“You’ll never find rainbows if you’re looking down”
Charlie Chaplin is remembered as the star icon of silent films and charmed the world with his exceptional talent through his screen persona, the Tramp. His timeless and unbeatable comedy was a mixed bag of melancholy and humor that set him apart from the rest.
His contribution to silent films as an actor, comedian, and filmmaker is recognized to date. But did you know that Charlie Chaplin was also a brilliant composer apart from being a legendary comic & filmmaker?
The introduction of sound to films meant the conclusion of the silent films era. But that only gave Chaplin a new platform to showcase his diversity of talents. With the addition of music to film, Chaplin began composing his own scores. It’s a lesser know fact that from 1931’s City Lights onwards, Charlie Chaplin composed the scores for all his films.
Chaplin’s early musical influence
Chaplin had been exposed to music since his early childhood. He came from a family where his parents were regular performers of musical hall shows. He would watch his mother sing and perform and eventually made his first appearance on stage at the age of five. By the age of nine, he began his music hall career and learned how to play musical instruments like the violin and cello by himself.
Through his successful music hall shows, he had the opportunity to meet talented musicians who helped him polish his skills. Eventually, after a failed music publishing company, Chaplin set up his own studio in 1918 and began producing music full-fledged. He even conducted the orchestra himself, during recordings.
Charlie Chaplin as a musical composer
It is clear that Chaplin’s films were conceptualized with his music as a key component. Chaplin’s composition style was characterized by sentiments, theme, structure, and timing. Although Chaplin could not technically read or write music, he played several instruments by ear. He would translate his ideas into scores and soundtracks by humming and singing the notes to his musicians. What he humored as “la-la-ing” to the arranger, eventually turned into some of the most iconic soundtracks in history.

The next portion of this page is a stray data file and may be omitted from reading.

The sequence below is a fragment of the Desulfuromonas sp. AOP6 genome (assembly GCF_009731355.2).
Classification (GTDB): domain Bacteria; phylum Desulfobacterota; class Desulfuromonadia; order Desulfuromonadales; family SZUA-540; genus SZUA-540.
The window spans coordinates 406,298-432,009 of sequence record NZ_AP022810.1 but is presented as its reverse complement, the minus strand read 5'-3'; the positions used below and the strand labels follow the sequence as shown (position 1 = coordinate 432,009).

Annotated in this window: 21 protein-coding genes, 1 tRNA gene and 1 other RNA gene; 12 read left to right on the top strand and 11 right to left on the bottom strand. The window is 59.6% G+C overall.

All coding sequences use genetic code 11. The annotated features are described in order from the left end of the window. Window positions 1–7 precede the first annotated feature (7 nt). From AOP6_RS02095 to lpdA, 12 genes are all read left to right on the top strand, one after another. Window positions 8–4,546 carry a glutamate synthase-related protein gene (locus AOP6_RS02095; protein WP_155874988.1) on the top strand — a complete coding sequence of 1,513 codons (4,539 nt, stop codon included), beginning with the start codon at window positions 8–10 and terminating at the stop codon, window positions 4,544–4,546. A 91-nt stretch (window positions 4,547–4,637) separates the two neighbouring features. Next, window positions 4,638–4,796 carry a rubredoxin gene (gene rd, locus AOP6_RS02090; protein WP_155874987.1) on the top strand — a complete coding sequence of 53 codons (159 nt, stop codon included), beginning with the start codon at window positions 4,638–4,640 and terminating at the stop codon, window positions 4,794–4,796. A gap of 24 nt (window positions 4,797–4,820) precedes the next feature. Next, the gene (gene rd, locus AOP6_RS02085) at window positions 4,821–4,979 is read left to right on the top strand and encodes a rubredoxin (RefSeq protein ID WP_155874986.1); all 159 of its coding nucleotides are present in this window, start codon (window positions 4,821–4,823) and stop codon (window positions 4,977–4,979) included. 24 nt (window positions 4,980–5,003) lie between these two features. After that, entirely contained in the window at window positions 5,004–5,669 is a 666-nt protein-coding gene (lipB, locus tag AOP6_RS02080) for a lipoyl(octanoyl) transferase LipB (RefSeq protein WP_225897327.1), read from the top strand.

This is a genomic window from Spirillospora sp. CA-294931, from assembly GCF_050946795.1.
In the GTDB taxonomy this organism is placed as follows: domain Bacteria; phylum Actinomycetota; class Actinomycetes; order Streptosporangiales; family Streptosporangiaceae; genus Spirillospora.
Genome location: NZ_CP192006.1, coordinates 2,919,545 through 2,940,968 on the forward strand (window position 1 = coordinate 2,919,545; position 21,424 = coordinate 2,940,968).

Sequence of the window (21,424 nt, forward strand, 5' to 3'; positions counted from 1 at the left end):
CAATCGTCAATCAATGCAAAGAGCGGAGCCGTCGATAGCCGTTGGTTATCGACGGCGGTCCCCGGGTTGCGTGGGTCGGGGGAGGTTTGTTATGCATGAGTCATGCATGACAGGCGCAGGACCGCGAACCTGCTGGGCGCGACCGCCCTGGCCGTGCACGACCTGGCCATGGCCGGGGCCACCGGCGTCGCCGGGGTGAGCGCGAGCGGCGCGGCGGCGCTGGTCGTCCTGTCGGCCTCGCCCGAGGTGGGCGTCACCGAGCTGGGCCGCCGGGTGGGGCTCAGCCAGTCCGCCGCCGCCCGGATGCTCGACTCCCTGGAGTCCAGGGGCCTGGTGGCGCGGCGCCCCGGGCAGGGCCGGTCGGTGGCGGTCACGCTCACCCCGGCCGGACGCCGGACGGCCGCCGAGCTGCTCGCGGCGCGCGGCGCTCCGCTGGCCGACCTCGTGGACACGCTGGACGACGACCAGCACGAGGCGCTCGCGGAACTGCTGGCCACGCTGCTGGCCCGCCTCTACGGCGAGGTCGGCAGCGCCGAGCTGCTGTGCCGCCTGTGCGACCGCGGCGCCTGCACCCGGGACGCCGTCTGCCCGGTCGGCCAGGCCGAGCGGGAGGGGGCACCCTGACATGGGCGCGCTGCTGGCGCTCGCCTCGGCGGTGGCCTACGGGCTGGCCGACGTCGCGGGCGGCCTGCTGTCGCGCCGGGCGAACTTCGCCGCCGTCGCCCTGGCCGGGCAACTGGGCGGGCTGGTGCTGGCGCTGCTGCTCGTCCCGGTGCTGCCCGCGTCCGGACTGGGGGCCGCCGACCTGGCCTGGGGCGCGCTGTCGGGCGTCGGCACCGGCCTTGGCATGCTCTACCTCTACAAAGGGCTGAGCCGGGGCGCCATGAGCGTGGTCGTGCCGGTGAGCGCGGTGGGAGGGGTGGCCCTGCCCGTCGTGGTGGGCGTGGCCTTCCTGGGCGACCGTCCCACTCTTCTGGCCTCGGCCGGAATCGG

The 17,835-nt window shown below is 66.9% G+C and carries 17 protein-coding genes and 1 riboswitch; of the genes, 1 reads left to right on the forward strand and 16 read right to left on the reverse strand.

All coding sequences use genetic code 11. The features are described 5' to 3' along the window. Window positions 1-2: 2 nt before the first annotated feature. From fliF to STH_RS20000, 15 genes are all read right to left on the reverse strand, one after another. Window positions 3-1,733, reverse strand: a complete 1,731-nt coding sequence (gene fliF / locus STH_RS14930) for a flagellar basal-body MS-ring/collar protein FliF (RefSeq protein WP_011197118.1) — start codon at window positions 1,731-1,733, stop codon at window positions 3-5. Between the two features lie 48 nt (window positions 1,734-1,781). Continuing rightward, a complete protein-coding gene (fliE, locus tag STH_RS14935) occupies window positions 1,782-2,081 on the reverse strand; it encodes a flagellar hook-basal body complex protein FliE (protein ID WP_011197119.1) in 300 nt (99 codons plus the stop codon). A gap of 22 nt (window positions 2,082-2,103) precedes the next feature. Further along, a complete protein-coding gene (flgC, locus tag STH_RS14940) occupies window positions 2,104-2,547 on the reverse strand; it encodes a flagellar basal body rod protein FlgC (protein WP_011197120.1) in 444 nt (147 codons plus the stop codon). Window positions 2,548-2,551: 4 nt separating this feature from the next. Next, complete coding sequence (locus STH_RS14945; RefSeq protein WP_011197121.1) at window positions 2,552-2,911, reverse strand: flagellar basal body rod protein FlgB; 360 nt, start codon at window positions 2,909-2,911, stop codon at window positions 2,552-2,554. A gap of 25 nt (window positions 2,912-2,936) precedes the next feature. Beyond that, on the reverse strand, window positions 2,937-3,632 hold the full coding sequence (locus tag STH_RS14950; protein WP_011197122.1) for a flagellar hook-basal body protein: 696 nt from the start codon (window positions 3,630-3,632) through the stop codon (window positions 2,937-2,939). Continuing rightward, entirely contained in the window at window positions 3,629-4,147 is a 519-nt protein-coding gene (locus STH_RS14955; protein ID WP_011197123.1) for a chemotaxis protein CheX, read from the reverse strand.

These include the scores of Modern times, The Great Dictator, and many more. Being a skilled violinist and pianist, he eventually gave players tips on how to emulate his unique playing style which became a standardized practice in Chaplin’s work.
Chaplin’s pinnacle of success
Chaplin did not stop playing music even when he became a world-renowned actor and comedian. The contemporary actors and journalists recall how Chaplin would always carry his violin wherever he went.
Since the beginning of his career, Chaplin liked to have full control over his work including the music for his feature films. He would involve himself in musical production by approving and co-composing tunes. But it was only after City Lights that he started fully composing scores for all his feature films with the help of a musical associate. This eventually won him an Oscar for the score of “Limelight.” He further went on to compose even greater scores for his films such as Monsieur Verdoux, The Great Dictator, and many more.
People often described Chaplin’s music as a dichotomy of happiness and sadness that is reflected in his melodies and mirrored by the theme in his films. His music, which he went on to write until almost the end of his life, is a testimony to his love of both life and his work.
Chaplin’s quotes have inspired many, remaining true to himself and the life he lived. “Imagination means nothing without doing” perfectly encapsulates his writing, directing, producing, and composing the music for most of his films.
Honoring his legacy and mastery, the ‘Charlie Chaplin’ Motiva was created featuring some of his most thought-provoking and inspirational quotes that the world needs even today. Illustrated by Noma Bar, Chaplin has been a key inspiration to the artist and has influenced his own storytelling. This Motiva is a tribute to the triumphant icon who impacted the world with his ingenuity and exceptional charisma.